Homeowners, both new and old, need to keep one common thing in mind when doing any sort of remodeling job: Safety. Safety within the home is not only necessary for the safety of the homeowners, but for the negating of recurrent problems within the home. Most accidents and injuries occur within the home. There are so many miniscule elements that we fail to consider in our everyday lives as a safety threat. A home safety evaluation, also known as a home safety audit, ensures that your home is safe when any negative situation arises.
The first step of this process is to compartmentalize the safety evaluations that you have to conduct. If you were to, for example, inspect the whole home at once, the evaluation would become overwhelming, and likely less accurate. During an inspection, you can choose your focus based upon two sets of criteria. The first criteria is topic. Examples include fire safety, home security, pests/ insects, mold, radon, smoke/carbon monoxide detectors, lead paint, and other miscellaneous inspections, such as asbestos and general toxic materials. The second criteria that can narrow your inspection is room/ special request. Special requests can be anything from a newborn entering the home in the near future, to the arrival of an elederly relative who is planning on living with you.
In terms of inspecting by room, there are different procedures to consider for each space. For example, when completing a bathroom safety evaluation, you must make sure all pipes are free of rust, corrosion, and signs of leakage. In the hallways, you must make sure that there is a carbon monoxide and smoke detector on every floor. In your basement, you must make sure that the home has a solid foundation. In terms of the outside of the house, you must research security and alarm systems to ensure the safety of you and your family. All of these small procedures are monumental in keeping your home safe, and there are many more to consider.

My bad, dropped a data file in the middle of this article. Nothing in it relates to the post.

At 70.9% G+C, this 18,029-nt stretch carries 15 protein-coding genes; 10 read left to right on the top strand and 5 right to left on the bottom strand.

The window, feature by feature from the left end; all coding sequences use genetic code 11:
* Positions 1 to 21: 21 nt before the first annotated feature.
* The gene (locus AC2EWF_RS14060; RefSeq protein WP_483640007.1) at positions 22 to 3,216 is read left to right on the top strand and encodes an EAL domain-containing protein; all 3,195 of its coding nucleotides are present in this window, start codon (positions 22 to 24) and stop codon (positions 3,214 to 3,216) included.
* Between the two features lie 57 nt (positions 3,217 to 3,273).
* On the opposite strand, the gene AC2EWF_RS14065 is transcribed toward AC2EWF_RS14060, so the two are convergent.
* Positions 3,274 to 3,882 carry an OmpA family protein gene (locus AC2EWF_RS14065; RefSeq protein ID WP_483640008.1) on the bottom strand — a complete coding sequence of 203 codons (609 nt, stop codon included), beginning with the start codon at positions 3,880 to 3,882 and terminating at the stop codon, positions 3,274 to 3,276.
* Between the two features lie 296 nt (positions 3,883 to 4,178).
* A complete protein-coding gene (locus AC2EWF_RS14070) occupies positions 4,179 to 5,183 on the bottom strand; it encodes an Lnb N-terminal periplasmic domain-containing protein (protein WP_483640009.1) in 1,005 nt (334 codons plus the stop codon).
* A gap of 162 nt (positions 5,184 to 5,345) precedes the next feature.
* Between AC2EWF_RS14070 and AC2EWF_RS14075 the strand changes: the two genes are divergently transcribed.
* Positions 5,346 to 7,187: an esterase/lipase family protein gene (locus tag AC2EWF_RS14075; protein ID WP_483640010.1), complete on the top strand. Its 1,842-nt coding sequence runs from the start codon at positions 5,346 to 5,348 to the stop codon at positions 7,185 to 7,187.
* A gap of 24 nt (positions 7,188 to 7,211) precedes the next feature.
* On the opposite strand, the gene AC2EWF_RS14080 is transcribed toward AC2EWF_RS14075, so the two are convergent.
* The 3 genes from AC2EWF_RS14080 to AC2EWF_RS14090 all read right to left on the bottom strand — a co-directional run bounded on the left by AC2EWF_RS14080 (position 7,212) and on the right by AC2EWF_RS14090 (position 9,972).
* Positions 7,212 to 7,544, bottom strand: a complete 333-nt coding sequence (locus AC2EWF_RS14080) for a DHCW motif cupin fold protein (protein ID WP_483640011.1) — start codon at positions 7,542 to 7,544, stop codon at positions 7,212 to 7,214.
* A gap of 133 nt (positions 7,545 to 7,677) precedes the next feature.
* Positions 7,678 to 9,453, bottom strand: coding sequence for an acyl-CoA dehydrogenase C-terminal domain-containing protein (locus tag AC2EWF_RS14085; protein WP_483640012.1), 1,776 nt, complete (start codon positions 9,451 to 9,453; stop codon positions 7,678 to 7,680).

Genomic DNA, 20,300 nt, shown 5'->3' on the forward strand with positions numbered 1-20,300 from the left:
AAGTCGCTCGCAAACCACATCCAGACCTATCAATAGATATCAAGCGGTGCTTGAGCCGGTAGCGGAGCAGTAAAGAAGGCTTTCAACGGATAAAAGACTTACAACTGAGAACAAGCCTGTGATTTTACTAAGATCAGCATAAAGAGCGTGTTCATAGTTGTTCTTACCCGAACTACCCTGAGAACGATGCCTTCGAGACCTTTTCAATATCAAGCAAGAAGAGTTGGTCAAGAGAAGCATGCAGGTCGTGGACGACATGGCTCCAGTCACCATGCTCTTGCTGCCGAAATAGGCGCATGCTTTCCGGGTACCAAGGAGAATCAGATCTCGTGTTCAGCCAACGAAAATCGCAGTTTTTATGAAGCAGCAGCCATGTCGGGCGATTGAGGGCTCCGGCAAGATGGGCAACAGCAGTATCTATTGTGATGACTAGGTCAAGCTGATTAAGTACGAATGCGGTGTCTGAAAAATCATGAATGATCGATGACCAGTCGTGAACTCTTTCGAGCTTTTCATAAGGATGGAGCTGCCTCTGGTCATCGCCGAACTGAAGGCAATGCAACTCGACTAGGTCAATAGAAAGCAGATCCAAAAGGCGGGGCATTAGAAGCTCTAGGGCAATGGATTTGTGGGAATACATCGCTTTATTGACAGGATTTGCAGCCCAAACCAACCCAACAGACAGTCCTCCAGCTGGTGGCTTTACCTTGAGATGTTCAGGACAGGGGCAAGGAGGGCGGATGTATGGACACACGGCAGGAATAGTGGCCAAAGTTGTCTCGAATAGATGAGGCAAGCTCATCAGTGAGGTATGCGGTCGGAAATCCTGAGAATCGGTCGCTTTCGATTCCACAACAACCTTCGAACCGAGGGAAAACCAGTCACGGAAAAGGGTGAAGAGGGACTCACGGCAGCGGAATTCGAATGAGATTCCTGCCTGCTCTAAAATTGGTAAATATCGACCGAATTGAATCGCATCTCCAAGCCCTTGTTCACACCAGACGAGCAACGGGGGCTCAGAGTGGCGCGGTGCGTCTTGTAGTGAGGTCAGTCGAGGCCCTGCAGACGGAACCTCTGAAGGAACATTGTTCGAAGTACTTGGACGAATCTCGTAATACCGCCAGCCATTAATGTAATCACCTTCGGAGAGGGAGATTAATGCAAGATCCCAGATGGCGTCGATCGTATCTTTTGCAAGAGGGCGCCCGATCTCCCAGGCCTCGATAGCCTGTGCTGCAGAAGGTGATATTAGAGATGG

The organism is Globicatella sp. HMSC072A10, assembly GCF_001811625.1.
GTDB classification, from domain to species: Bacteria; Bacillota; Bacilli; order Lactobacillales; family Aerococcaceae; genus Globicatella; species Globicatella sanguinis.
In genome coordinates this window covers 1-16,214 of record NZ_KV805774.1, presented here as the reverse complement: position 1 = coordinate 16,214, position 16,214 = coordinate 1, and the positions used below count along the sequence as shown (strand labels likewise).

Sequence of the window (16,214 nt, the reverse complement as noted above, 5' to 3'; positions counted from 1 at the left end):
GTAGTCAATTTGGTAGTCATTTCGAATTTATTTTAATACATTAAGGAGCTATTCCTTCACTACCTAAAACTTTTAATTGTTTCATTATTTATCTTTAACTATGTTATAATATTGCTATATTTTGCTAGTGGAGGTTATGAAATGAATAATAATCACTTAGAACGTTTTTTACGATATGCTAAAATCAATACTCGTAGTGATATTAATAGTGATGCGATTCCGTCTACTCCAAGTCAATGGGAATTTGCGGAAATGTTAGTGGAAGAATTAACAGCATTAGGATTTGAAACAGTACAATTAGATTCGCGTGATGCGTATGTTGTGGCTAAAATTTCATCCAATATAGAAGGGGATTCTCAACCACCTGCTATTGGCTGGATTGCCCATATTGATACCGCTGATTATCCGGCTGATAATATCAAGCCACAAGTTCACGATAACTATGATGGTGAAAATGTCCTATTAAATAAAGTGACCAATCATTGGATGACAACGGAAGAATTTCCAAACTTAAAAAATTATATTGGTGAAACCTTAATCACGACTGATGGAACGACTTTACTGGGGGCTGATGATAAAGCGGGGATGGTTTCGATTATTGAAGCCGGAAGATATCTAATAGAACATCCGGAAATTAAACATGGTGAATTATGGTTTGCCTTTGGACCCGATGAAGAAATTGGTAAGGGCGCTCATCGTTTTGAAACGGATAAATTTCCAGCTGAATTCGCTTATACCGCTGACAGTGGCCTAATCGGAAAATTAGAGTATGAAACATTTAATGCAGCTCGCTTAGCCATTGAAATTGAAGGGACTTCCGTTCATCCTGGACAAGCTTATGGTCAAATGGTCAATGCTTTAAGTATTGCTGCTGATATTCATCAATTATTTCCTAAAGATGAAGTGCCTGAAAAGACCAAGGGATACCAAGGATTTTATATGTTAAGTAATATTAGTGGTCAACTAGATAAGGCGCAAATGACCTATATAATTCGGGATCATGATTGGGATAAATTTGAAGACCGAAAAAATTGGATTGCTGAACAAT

Among all the different types of inspection, and all the different rooms and spaces to evaluate, there is one common thing that all homeowners must have in place: A safety plan. According to FEMA, nearly 60% of Americans do not practice what to do in a disaster and only 39% have an emergency plan. The first step is to consider your family needs. You may need to make specific accommodations for certain family members, from infants to senior citizens. You must next make a disaster supply kit, that can allow you and your family to live for 72 hours through the use of the items within the backpack. Next, you must make sure that you have a proposed route to a destination where you can stay if you are unable to go home. Next, stay connected. Figure out a plan that connects all family members through radio, text, or other methods of communication. Finally, document your plan. Make sure that your family has its plan written down, and practiced.
At Detoma Construction, safety is our number one priority. We are looking to expand into the home safety evaluation sector, and are looking forward to assisting in not only helping build your home, but making sure that all living in it are safe.